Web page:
Coinbase, leading US digital currency marketplace, hires Twitter exec who oversaw user services

  • Coinbase announces Monday that Tina Bhatnagar, former vice president of operations and user services at Twitter, is becoming vice president of operations and technology at Coinbase.
  • Bhatnagar plans to double the size of the support team and give all customers 24/7 telephone support by the second quarter of this year.
  • The news is Coinbase's latest high-profile executive hire, and comes as at least one other digital currency exchange ramps up its team.
Brian Armstrong, co-founder and chief executive officer of Coinbase Inc.
David Paul Morris | Bloomberg | Getty Images
Brian Armstrong, co-founder and chief executive officer of Coinbase Inc.

As leading U.S. digital currency marketplace Coinbase struggles to handle accelerating consumer demand, the start-up has hired an executive from Twitter to improve customer support.

Tina Bhatnagar, former vice president of operations and user services at Twitter, is joining the company, Coinbase co-founder and CEO Brian Armstrong announced Monday. Bhatnagar will be vice president of operations and technology at Coinbase, with the goal of doubling the size of the support team so that all customers will have 24/7 telephone support by the second quarter of this year.

"It's a rare opportunity to be able to go into a hypergrowth company and make an impact," Bhatnagar said in a phone interview with CNBC.

San Francisco-based Coinbase has struggled to keep up with the surge of interest in digital currencies such as bitcoin, which has soared more than 1,100 percent over the last 12 months. Its website has suffered degraded performance due to occasional spikes of high traffic, while trading services have suddenly gone down for hours. Money transfers from PayPal have been unavailable since Friday, according to Coinbase's status website.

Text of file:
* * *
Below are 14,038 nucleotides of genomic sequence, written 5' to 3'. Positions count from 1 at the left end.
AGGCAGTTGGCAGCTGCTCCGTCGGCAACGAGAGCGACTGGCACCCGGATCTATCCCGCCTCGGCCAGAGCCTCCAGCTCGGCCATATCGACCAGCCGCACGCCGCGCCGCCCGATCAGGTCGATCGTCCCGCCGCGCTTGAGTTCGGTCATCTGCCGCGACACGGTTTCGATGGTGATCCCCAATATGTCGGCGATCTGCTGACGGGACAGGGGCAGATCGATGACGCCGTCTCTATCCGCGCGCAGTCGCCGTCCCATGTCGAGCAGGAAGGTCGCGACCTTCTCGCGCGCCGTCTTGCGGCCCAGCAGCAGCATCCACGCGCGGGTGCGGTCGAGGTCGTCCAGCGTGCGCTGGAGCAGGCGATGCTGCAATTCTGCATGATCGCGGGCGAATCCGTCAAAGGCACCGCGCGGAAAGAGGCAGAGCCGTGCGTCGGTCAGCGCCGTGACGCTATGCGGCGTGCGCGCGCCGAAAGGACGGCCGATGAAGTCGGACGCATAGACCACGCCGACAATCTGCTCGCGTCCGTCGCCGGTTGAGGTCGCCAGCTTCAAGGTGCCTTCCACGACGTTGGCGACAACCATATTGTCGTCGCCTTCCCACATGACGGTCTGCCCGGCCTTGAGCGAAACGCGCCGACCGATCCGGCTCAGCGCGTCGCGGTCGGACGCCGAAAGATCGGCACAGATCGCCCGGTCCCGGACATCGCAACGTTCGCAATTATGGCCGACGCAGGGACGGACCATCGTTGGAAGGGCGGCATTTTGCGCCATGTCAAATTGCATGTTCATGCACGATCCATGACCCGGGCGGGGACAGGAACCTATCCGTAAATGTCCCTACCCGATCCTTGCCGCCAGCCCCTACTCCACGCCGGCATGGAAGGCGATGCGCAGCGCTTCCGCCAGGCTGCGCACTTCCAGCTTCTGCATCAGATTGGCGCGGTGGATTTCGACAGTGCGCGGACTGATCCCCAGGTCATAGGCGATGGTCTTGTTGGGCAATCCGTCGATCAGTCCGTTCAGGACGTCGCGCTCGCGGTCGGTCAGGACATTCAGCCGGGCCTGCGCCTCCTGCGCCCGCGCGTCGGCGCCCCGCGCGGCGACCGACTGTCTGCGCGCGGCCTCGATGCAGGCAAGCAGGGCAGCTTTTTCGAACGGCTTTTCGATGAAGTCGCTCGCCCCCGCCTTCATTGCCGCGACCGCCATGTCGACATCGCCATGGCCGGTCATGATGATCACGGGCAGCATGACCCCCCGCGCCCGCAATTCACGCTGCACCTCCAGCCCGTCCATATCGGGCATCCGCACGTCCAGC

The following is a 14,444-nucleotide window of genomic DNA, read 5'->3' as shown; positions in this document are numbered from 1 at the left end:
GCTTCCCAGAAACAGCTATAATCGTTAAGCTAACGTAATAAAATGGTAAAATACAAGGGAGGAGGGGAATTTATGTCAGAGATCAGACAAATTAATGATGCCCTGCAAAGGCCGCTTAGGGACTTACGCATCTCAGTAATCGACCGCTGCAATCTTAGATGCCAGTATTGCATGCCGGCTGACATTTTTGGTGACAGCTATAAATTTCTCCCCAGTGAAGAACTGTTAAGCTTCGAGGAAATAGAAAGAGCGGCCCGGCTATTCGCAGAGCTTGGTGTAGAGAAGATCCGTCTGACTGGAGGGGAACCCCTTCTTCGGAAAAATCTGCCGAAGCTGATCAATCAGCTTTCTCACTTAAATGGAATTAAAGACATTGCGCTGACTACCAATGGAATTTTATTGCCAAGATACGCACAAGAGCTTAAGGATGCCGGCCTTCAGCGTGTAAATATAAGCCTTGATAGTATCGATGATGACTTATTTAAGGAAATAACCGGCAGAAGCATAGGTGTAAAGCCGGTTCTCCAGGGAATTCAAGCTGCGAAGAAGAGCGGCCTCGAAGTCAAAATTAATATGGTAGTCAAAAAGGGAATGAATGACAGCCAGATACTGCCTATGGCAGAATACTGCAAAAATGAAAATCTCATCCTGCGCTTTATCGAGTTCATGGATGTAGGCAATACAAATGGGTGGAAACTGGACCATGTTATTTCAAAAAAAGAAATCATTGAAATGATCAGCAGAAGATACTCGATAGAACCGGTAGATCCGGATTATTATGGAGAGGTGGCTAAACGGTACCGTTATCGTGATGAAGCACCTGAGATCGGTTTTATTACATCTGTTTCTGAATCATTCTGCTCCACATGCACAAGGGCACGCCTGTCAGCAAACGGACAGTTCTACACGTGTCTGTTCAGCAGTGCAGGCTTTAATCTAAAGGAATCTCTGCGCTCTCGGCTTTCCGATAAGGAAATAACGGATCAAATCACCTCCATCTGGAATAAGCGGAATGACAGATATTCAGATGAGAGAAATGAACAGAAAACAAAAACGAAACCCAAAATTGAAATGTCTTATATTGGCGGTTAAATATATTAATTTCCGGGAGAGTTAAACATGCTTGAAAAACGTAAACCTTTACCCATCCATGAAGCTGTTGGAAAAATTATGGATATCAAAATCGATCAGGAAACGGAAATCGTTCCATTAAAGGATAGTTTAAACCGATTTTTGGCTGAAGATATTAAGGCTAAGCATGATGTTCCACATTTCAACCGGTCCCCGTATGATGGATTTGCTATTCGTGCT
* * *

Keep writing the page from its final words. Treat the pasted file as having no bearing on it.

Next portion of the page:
The company, valued at $1.6 billion, grew from less than 5 million users in late 2016 to more than 13 million at the end of November. Twitter had an average 330 million monthly active users as of the third quarter of 2017, up from 317 million a year ago.

Overall, Coinbase doubled in size in 2017 and had about 200 employees by the end of last year, according to the company. Its GDAX exchange also plans to launch an office in Manhattan later this year.

Bhatnagar is the latest in a handful of high-profile hires Coinbase has made in the last several weeks.

On Dec. 1, Coinbase announced that Asiff Hirji, former president and chief operating officer at online broker TD Ameritrade, would assume those roles at the digital currency marketplace. Hirji was previously an advisor at Andreessen Horowitz, an investor in Coinbase.

Then in mid-December, Coinbase announced that David Marcus, head of messenger at Facebook and former president PayPal, would be joining the digital currency company's board of directors.

In the near future, "I think you'll see some other senior hires," Dan Romero, Coinbase general manager, told CNBC in a phone interview. "We're an early company in the space. We've [had] great growth in 2017. That is something we can lose."

While Coinbase is among the largest digital currency marketplaces in the U.S., other digital currency exchanges are also growing rapidly.

Bill Shihara, CEO of digital currency exchange Bittrex, told CNBC on Friday that the company is adding more than 100,000 new users a day and had 3.8 million users at the end of December. Trading volume has surged from $12 million a day in March to an average of $3 billion.

Bittrex has about 5 percent of U.S. dollar-bitcoin trading volume, according to CryptoCompare, while Coinbase's GDAX exchange has about 12 percent.

The smaller exchange is also adding new executives to a team that has multiplied rapidly in size from just four people in April 2017. In mid-December, Bittrex hired a former senior official from the departments of Justice and Homeland Security, as well as the former inspector general of the Department of Homeland Security.

"Growth is going to continue to come from hiring the best and brightest people," Shihara said. "Our phones are ringing off the hooks from people wanting to get into the space."